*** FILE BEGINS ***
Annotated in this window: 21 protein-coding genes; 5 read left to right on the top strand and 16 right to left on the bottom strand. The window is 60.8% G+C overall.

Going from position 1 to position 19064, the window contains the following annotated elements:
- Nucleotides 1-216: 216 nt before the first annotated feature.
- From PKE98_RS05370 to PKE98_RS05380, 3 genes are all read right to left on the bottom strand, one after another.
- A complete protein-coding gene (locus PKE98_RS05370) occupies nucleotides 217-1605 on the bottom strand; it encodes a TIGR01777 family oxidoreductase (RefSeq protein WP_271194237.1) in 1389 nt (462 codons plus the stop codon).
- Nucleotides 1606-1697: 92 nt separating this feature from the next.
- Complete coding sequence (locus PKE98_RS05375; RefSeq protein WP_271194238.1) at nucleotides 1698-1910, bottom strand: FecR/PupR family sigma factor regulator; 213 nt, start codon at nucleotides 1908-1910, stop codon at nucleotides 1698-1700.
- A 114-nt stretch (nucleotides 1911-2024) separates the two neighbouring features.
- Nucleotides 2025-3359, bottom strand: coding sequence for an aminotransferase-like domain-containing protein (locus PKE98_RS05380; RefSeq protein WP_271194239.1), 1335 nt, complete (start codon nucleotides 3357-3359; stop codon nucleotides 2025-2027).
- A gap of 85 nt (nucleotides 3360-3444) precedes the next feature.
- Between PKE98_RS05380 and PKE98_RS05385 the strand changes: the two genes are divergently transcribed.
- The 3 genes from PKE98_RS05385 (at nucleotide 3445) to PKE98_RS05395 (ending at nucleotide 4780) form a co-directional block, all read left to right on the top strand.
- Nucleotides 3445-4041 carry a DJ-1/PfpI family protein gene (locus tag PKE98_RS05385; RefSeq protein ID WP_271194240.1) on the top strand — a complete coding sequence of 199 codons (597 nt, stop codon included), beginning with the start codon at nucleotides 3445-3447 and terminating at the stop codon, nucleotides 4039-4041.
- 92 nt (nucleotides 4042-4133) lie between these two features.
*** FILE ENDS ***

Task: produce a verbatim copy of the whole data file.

Annotated in this window: 21 protein-coding genes; 5 read left to right on the top strand and 16 right to left on the bottom strand. The window is 60.8% G+C overall.

Going from position 1 to position 19064, the window contains the following annotated elements:
- Nucleotides 1-216: 216 nt before the first annotated feature.
- From PKE98_RS05370 to PKE98_RS05380, 3 genes are all read right to left on the bottom strand, one after another.
- A complete protein-coding gene (locus PKE98_RS05370) occupies nucleotides 217-1605 on the bottom strand; it encodes a TIGR01777 family oxidoreductase (RefSeq protein WP_271194237.1) in 1389 nt (462 codons plus the stop codon).
- Nucleotides 1606-1697: 92 nt separating this feature from the next.
- Complete coding sequence (locus PKE98_RS05375; RefSeq protein WP_271194238.1) at nucleotides 1698-1910, bottom strand: FecR/PupR family sigma factor regulator; 213 nt, start codon at nucleotides 1908-1910, stop codon at nucleotides 1698-1700.
- A 114-nt stretch (nucleotides 1911-2024) separates the two neighbouring features.
- Nucleotides 2025-3359, bottom strand: coding sequence for an aminotransferase-like domain-containing protein (locus PKE98_RS05380; RefSeq protein WP_271194239.1), 1335 nt, complete (start codon nucleotides 3357-3359; stop codon nucleotides 2025-2027).
- A gap of 85 nt (nucleotides 3360-3444) precedes the next feature.
- Between PKE98_RS05380 and PKE98_RS05385 the strand changes: the two genes are divergently transcribed.
- The 3 genes from PKE98_RS05385 (at nucleotide 3445) to PKE98_RS05395 (ending at nucleotide 4780) form a co-directional block, all read left to right on the top strand.
- Nucleotides 3445-4041 carry a DJ-1/PfpI family protein gene (locus tag PKE98_RS05385; RefSeq protein ID WP_271194240.1) on the top strand — a complete coding sequence of 199 codons (597 nt, stop codon included), beginning with the start codon at nucleotides 3445-3447 and terminating at the stop codon, nucleotides 4039-4041.
- 92 nt (nucleotides 4042-4133) lie between these two features.